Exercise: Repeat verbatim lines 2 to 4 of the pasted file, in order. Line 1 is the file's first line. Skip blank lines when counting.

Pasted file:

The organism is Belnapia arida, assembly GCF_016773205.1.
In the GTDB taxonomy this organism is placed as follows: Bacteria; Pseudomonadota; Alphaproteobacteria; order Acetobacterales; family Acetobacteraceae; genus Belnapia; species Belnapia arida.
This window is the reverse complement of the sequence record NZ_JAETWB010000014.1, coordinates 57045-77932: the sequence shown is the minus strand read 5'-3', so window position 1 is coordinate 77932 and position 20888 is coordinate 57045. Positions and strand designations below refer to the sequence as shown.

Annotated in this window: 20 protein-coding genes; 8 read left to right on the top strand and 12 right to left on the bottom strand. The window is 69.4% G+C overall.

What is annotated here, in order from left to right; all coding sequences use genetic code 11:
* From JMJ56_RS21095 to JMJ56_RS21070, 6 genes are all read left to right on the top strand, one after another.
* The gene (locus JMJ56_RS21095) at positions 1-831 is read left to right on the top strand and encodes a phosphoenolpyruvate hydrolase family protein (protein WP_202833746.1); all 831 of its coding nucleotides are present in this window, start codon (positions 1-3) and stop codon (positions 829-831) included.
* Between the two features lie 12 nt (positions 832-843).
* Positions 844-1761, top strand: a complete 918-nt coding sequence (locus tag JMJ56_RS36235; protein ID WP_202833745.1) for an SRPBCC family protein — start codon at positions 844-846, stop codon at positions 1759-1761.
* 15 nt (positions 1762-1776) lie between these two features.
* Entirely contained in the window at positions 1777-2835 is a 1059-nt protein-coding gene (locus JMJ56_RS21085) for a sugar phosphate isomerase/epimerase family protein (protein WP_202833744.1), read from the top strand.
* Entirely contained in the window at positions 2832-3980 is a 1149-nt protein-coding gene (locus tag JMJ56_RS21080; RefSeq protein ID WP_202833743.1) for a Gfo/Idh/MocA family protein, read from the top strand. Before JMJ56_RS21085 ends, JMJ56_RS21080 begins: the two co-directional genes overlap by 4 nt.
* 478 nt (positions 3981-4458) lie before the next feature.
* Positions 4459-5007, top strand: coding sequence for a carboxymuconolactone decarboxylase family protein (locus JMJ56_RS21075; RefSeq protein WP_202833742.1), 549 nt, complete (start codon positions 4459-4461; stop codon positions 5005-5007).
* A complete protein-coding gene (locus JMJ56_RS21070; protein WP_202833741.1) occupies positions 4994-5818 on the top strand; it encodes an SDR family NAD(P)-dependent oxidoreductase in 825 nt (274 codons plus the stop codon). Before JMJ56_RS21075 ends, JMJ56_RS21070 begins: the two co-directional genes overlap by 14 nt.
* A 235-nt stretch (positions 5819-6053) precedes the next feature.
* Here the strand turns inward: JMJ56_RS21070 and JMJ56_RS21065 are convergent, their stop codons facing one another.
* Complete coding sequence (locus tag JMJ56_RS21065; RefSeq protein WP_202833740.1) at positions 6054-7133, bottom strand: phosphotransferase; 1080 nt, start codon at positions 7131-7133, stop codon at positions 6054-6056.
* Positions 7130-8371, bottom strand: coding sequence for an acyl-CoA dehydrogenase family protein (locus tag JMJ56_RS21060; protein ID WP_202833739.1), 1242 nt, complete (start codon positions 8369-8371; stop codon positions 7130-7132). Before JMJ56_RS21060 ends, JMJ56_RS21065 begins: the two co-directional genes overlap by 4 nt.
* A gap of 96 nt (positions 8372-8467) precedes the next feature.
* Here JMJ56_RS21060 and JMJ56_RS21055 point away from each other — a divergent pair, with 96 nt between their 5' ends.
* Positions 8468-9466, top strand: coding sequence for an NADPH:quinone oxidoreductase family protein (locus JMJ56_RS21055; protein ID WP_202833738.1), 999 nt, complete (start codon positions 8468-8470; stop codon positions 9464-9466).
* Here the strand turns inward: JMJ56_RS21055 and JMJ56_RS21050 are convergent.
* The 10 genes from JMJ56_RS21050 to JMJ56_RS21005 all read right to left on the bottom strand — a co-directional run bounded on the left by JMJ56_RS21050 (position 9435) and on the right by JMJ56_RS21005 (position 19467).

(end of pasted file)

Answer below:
In the GTDB taxonomy this organism is placed as follows: Bacteria; Pseudomonadota; Alphaproteobacteria; order Acetobacterales; family Acetobacteraceae; genus Belnapia; species Belnapia arida.
This window is the reverse complement of the sequence record NZ_JAETWB010000014.1, coordinates 57045-77932: the sequence shown is the minus strand read 5'-3', so window position 1 is coordinate 77932 and position 20888 is coordinate 57045. Positions and strand designations below refer to the sequence as shown.

Annotated in this window: 20 protein-coding genes; 8 read left to right on the top strand and 12 right to left on the bottom strand. The window is 69.4% G+C overall.